Alabama Medicaid burden rising more slowly than most states, study shows

During Alabama's latest budget crisis, lawmakers often have pointed to out-of-control Medicaid costs as one of the leading culprits.

A report released Wednesday by the Pew Charitable Trusts, however, suggests that costs relative to state revenues have been much more manageable in Alabama than most other states over the past decade.

Pew examined the percentage of each state's total revenue going to Medicaid, a joint federal-state health insurance program for the poor and disabled. The report subtracts out the federal funds that help pay for the program and looks only at the state revenue. It includes revenue from all state sources except government-owned liquor stores, utilities and insurance trust funds.

In 2000, Alabama spent 9 percent of its revenue on the program, below the 50-state average of 12.2 percent. Between that year and 2013, that percentage grew in every state except North Dakota, which has benefitted from a massive oil boom that has sent state tax revenue soaring.

The share of state funds spent on Medicaid in 2013 was 11.7 percent, or $2.70 more for every $100 in state revenue than the state spent in 2000. That increase lagged behind the national average of 4.7 percentage points. Medicaid costs grew faster in all but a dozen states.

Barb Rosewicz, research director for Pew's state fiscal health project, said Alabama's Medicaid burden has increased.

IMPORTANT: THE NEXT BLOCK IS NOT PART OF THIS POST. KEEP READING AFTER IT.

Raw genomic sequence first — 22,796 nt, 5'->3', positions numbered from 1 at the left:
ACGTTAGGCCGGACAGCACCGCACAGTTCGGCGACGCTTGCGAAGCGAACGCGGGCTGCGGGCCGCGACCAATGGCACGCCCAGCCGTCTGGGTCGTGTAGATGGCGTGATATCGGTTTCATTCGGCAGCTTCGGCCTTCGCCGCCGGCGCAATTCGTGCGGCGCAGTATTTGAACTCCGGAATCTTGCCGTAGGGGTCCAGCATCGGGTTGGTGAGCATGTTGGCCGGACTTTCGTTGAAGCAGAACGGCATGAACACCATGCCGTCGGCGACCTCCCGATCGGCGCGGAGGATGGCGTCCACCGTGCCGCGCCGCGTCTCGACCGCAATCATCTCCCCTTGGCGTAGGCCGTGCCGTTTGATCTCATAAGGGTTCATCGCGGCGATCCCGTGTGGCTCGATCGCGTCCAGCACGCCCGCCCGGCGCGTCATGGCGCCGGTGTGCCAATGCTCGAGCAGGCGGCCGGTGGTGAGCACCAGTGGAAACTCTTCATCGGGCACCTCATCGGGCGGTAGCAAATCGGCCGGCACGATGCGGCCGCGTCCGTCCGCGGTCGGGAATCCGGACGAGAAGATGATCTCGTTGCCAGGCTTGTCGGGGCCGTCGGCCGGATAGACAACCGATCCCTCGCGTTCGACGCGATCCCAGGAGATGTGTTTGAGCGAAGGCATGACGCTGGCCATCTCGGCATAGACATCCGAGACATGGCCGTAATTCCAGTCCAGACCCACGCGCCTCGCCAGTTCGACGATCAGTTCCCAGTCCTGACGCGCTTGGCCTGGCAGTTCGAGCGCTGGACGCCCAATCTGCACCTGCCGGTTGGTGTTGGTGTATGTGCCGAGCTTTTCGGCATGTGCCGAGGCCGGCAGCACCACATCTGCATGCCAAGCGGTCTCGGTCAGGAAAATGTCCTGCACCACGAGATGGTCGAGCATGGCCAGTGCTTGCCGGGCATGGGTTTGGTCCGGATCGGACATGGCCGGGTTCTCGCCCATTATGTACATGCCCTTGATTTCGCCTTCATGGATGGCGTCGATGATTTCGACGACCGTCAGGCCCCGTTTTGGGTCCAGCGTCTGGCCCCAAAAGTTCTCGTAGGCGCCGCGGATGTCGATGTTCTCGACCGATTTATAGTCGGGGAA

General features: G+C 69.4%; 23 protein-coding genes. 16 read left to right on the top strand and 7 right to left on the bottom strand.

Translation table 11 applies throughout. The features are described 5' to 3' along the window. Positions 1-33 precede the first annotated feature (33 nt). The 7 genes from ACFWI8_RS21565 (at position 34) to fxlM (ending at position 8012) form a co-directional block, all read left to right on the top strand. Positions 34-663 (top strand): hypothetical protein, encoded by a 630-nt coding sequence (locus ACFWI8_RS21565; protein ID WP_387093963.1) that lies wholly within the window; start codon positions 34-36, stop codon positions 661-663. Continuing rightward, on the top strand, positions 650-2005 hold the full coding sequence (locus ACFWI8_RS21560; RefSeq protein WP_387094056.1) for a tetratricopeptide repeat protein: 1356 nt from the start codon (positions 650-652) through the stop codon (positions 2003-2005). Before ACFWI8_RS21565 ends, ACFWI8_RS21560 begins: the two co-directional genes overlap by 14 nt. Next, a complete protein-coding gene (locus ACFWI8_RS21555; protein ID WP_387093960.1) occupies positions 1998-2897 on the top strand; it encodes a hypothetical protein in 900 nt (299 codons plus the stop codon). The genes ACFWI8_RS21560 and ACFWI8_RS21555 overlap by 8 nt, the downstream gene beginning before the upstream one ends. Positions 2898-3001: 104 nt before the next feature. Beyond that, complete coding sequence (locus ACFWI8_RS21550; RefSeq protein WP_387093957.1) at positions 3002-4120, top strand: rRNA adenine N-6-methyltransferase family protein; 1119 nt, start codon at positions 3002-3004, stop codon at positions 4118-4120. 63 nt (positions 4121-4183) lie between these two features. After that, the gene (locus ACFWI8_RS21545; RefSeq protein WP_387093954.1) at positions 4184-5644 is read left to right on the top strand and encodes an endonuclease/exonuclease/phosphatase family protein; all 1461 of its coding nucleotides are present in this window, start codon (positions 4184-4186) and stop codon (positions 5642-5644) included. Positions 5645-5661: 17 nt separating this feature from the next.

"But didn't increase as much as other states, including some of its neighbors," she said. "The spending growth was relatively small compared to other states."

The study did not include changes under the Affordable Care Act, under which some states – but not Alabama – have chosen to expand eligibility. But Rosewicz said those changes would not have made much difference in this analysis because the study looks only at state spending, and the federal government pays for Medicaid expansion in the first three years.

The share of state revenue spent on Medicaid can rise for different reasons. For instance, Maine's share tax dollars devoted to Medicaid rose 10.7 percentage points because of slower-than-average growth in tax revenue. California's increase in state dollars directed to Medicaid was a similar 9.7 percentage points between 2000 and 2013. But Rosewicz said it was mainly due to a very different reason – increases in Medicaid spending.

In Alabama, increases in health spending are magnified partially by the way the state budgets. 


Unlike most states, it has separate spending for education and other government services. So while spending on Medicaid has fluctuated between 8.6 percent and 11.9 percent of state spending, it claims a much higher share of the General Fund.

At $685 million, Medicaid consumes about 38 percent of the General Fund. Gov. Robert Bentley has asked for an increase of about $110 million over this year's funding.

A number of factors keep Medicaid spending relatively low:

The state limits eligibility and offers few optional services beyond what the federal government requires. It is one of the reasons why Alabama, despite being among the nation's poorest states, had an average percentage of residents enrolled in Medicaid in 2010 – about 21 percent.
The program is low-cost, as measured against enrollment. The $5,102 that Alabama spent per enrollee in 2012 was less than all but five states.
The state qualifies for more federal funding than most states. Under the law, the federal government pays for at least half of the Medicaid program. States with high-poverty rates get more aid. Alabama's 68.62 percent federal share was among the 10 highest in the country in 2012.
State Health Officer Don Williamson told lawmakers earlier this month a 3 percent cut could jeopardize the integrity of the entire program.

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